Stacie Rohrbach attended Carnegie Mellon as an Bachelor of Fine Arts (BFA) undergraduate in 1992, returned in 2003 as an Assistant Professor, and became a tenured Associate Professor in 2012 in the School of Design. As a graphic design major, Stacie spent the majority of her time in the Margaret Morrison building. “We didn’t have laptops back then, so we spent most of our time in the Reese [Computer] Cluster. I grew up as a designer and person in that space.”  After Stacie got her masters at NC State University, she was thrilled to return to her alma mater to teach, research, and practice design. “There’s so much life here,” she said. “The energy is contagious and unlike anything I’ve experienced anywhere else..”

Patricia Kenner, a honorary Maggie Murph and current Carnegie Mellon board member, graduated from the school in 1966. An arts lover, she was drawn to the university because of its mix of liberal arts and theater. She spent every Saturday morning practicing calligraphy on campus. All the while, she studied French, and served as president of her sorority.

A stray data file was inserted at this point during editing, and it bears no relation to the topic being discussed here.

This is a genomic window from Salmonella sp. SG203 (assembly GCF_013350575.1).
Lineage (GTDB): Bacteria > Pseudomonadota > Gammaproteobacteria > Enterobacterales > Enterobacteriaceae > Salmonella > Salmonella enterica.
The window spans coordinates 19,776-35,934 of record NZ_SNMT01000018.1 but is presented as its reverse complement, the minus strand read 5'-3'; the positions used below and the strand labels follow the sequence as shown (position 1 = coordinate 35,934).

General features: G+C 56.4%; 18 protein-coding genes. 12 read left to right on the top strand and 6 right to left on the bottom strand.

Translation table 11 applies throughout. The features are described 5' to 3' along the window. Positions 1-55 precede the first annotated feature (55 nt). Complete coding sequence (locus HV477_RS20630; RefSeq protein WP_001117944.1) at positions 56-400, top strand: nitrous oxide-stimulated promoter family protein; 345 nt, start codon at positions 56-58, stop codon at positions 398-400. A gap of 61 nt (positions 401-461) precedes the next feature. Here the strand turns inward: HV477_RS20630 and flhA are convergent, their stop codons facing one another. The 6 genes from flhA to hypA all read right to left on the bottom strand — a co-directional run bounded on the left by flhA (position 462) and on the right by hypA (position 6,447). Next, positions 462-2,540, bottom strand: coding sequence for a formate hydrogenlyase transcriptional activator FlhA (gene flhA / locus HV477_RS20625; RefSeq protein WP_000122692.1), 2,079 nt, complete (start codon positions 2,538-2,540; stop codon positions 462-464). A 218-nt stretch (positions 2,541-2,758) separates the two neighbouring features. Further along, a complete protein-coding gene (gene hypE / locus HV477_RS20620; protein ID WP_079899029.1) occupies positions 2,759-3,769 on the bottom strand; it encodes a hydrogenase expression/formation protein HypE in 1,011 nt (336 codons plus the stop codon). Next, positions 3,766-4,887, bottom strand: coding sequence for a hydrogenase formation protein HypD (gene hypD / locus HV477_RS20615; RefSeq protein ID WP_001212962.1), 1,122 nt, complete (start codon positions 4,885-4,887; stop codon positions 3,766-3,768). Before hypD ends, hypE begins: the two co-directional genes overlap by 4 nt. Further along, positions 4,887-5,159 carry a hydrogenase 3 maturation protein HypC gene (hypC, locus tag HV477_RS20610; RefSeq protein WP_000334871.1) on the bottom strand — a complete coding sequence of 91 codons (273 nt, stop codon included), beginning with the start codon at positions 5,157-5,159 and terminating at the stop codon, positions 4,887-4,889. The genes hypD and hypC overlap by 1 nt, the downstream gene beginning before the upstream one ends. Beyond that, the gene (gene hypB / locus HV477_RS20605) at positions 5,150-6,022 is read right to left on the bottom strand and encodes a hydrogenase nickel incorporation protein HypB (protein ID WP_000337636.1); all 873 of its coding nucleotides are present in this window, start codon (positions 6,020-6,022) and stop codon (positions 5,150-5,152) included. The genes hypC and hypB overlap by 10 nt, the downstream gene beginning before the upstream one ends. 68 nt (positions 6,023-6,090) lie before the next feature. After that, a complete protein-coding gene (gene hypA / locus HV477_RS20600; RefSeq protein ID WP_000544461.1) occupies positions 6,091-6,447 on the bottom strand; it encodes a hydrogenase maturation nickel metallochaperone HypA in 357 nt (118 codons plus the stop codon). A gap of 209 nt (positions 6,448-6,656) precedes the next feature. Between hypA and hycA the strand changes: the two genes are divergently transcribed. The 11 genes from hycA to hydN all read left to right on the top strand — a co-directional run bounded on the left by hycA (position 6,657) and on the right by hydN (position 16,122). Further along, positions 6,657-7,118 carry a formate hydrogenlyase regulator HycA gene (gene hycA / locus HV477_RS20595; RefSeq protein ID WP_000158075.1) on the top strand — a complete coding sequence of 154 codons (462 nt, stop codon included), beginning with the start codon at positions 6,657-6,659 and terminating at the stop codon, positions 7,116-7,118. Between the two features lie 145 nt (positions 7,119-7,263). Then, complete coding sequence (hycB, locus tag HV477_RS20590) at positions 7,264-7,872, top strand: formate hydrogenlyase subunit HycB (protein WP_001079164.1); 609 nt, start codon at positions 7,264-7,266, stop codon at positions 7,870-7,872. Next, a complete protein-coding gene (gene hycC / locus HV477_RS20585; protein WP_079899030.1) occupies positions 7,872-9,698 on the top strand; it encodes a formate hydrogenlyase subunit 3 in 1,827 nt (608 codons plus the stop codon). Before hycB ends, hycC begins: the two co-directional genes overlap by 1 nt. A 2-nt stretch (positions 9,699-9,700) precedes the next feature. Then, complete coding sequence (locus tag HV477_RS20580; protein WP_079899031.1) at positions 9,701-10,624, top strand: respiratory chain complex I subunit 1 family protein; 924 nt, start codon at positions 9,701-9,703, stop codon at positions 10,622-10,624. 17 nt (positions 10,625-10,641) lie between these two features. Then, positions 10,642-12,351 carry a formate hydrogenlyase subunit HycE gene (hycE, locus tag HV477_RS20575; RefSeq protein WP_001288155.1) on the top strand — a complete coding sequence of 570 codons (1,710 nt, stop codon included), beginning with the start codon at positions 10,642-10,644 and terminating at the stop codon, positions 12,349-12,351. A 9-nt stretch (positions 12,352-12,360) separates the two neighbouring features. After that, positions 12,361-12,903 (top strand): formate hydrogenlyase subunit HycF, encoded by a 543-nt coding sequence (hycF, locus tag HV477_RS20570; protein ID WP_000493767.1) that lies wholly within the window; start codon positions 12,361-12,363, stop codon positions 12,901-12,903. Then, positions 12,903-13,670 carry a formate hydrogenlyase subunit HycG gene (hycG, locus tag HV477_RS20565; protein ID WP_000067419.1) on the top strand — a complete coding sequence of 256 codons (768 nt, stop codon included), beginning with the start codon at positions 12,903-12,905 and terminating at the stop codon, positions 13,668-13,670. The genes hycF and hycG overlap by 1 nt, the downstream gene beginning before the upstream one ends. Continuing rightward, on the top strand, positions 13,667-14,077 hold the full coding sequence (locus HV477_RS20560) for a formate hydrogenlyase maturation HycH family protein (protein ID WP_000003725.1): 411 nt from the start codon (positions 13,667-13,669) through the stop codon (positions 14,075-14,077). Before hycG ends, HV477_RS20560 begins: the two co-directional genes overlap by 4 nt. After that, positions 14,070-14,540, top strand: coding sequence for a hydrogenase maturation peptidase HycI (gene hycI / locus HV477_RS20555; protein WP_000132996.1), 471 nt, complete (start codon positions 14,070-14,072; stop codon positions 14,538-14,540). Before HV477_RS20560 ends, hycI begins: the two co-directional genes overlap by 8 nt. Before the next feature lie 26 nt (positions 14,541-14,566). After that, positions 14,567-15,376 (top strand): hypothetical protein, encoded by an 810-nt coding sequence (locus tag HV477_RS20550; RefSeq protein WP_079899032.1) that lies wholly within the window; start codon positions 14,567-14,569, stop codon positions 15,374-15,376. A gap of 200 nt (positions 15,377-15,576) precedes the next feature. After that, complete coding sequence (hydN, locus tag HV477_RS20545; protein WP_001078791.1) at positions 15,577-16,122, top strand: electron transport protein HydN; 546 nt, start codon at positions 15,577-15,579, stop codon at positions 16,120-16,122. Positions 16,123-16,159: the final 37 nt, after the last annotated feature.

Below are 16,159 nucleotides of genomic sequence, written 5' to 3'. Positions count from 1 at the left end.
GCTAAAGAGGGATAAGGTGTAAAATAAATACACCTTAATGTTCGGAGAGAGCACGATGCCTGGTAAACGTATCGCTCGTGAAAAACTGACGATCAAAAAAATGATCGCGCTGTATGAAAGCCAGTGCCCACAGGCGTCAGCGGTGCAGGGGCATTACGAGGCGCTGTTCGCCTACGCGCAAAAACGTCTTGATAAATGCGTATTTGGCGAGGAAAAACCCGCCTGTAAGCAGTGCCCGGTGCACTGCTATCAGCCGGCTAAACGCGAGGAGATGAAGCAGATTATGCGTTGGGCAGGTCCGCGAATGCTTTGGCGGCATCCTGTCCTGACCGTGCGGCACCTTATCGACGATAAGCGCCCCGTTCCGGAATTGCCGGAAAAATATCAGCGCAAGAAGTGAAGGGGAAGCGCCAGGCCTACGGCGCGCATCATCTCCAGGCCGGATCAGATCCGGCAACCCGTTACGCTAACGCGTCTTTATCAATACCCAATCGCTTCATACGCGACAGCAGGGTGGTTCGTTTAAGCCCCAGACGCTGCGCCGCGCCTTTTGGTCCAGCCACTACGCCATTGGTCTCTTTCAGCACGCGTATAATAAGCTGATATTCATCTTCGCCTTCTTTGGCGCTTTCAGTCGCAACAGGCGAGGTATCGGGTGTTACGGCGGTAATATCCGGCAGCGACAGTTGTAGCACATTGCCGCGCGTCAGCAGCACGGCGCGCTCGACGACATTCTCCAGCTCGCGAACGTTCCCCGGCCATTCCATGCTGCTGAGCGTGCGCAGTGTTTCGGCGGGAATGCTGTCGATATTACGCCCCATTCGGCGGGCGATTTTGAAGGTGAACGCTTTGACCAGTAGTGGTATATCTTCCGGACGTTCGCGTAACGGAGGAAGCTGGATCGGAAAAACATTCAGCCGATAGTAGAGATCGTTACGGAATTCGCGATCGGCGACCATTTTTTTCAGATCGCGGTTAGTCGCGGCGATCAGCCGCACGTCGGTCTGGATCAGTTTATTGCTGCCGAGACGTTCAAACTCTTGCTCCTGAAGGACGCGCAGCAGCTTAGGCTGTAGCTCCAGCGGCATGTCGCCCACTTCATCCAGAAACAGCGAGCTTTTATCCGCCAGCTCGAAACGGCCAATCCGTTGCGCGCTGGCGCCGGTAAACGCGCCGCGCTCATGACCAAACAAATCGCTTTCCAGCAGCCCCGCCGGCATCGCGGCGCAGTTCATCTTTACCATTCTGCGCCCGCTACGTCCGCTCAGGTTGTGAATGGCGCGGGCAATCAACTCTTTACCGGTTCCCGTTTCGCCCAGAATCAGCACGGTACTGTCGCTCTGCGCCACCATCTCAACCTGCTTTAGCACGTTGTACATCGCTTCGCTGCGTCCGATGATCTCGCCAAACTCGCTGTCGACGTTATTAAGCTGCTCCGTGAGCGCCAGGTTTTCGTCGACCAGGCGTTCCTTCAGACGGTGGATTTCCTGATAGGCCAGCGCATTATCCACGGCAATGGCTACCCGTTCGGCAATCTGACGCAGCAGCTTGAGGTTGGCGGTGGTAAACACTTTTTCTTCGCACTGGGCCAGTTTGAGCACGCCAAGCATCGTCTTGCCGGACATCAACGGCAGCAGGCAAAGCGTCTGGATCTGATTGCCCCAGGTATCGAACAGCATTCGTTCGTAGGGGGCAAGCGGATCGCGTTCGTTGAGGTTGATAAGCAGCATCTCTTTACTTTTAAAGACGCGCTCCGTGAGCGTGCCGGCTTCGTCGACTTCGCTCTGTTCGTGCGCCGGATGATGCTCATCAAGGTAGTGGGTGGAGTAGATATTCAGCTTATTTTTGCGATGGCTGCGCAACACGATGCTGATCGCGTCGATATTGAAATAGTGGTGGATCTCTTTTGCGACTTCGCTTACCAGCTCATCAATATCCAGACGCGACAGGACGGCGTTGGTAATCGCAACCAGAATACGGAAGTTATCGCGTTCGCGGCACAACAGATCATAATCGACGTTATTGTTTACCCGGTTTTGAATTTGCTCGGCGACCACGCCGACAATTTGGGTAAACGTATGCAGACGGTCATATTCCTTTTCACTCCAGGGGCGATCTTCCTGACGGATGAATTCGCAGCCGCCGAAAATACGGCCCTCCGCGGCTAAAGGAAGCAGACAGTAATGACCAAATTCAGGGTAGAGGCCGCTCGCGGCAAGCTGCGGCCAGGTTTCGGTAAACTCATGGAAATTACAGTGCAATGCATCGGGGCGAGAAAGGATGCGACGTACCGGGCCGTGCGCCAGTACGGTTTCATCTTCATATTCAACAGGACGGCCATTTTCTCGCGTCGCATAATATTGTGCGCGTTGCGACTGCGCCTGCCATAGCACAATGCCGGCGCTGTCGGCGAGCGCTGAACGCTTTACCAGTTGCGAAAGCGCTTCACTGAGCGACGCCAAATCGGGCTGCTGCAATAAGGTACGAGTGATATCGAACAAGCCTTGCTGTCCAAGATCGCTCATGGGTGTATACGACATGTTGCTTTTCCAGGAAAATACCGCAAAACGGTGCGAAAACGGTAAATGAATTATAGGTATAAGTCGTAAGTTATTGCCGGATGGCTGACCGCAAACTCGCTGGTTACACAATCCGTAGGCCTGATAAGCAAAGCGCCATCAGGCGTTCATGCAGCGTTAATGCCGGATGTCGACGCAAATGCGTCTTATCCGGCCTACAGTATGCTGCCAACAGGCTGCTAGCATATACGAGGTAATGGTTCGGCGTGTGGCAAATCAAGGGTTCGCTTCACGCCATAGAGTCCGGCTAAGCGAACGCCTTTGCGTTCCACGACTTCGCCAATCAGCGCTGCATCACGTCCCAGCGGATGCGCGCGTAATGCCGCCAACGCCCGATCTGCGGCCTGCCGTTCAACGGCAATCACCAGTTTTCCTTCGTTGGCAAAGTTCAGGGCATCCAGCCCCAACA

Patricia has stayed highly involved in Carnegie Mellon affairs, with a special interest in keeping the Maggie Murphy women’s legacy alive. “I had the most marvelous experience here,” she said. “I want to do everything I can to give back to the current and future students.” Her promise has been realized across campus, including her work to establish the Maggie Murph Cafe in the Hunt Library and two benches near the tennis courts dedicated to friends in Margaret Morrison.

Margaret’s courage, to move her family across the Atlantic to find work, is echoed in the stories of these women and many others in the Carnegie Mellon community. From trade to liberal arts, policy and sciences, Margaret Morrison Carnegie Hall has educated women across disciplines for more than one hundred years. It may not be a coincidence that today, designers hold the keys to Margaret Morrison Carnegie Hall. Professor and theorist Herbert Simon said, “To design is to devise courses of action aimed at changing existing situations into preferred ones.” Interdisciplinary and future-focused, designers at Carnegie Mellon are risk takers and problem solvers working to devise a more opportune future – just as Margaret Morrison did for her family.   

Date Published: 
Friday, October 5, 2018